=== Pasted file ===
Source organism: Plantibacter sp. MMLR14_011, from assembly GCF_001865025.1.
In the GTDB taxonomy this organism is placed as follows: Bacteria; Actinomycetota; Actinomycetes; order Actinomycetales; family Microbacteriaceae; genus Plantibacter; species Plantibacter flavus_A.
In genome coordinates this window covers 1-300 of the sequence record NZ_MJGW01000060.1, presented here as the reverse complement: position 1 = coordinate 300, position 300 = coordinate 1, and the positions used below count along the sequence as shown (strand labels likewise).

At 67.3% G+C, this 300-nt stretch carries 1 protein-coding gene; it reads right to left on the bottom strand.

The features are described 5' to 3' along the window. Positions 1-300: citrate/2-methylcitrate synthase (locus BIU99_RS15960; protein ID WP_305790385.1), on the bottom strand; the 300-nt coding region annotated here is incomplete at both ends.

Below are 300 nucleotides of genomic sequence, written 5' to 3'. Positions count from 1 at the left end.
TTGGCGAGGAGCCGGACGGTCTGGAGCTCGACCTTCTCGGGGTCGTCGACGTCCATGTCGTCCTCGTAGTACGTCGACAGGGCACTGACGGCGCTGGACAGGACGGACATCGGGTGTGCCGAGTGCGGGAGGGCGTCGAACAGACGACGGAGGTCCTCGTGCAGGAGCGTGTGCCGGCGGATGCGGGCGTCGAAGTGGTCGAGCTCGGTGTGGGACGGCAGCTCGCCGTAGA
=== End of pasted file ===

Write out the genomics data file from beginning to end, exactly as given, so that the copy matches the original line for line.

Source organism: Plantibacter sp. MMLR14_011, from assembly GCF_001865025.1.
In the GTDB taxonomy this organism is placed as follows: Bacteria; Actinomycetota; Actinomycetes; order Actinomycetales; family Microbacteriaceae; genus Plantibacter; species Plantibacter flavus_A.
In genome coordinates this window covers 1-300 of the sequence record NZ_MJGW01000060.1, presented here as the reverse complement: position 1 = coordinate 300, position 300 = coordinate 1, and the positions used below count along the sequence as shown (strand labels likewise).

At 67.3% G+C, this 300-nt stretch carries 1 protein-coding gene; it reads right to left on the bottom strand.

The features are described 5' to 3' along the window. Positions 1-300: citrate/2-methylcitrate synthase (locus BIU99_RS15960; protein ID WP_305790385.1), on the bottom strand; the 300-nt coding region annotated here is incomplete at both ends.

Below are 300 nucleotides of genomic sequence, written 5' to 3'. Positions count from 1 at the left end.
TTGGCGAGGAGCCGGACGGTCTGGAGCTCGACCTTCTCGGGGTCGTCGACGTCCATGTCGTCCTCGTAGTACGTCGACAGGGCACTGACGGCGCTGGACAGGACGGACATCGGGTGTGCCGAGTGCGGGAGGGCGTCGAACAGACGACGGAGGTCCTCGTGCAGGAGCGTGTGCCGGCGGATGCGGGCGTCGAAGTGGTCGAGCTCGGTGTGGGACGGCAGCTCGCCGTAGA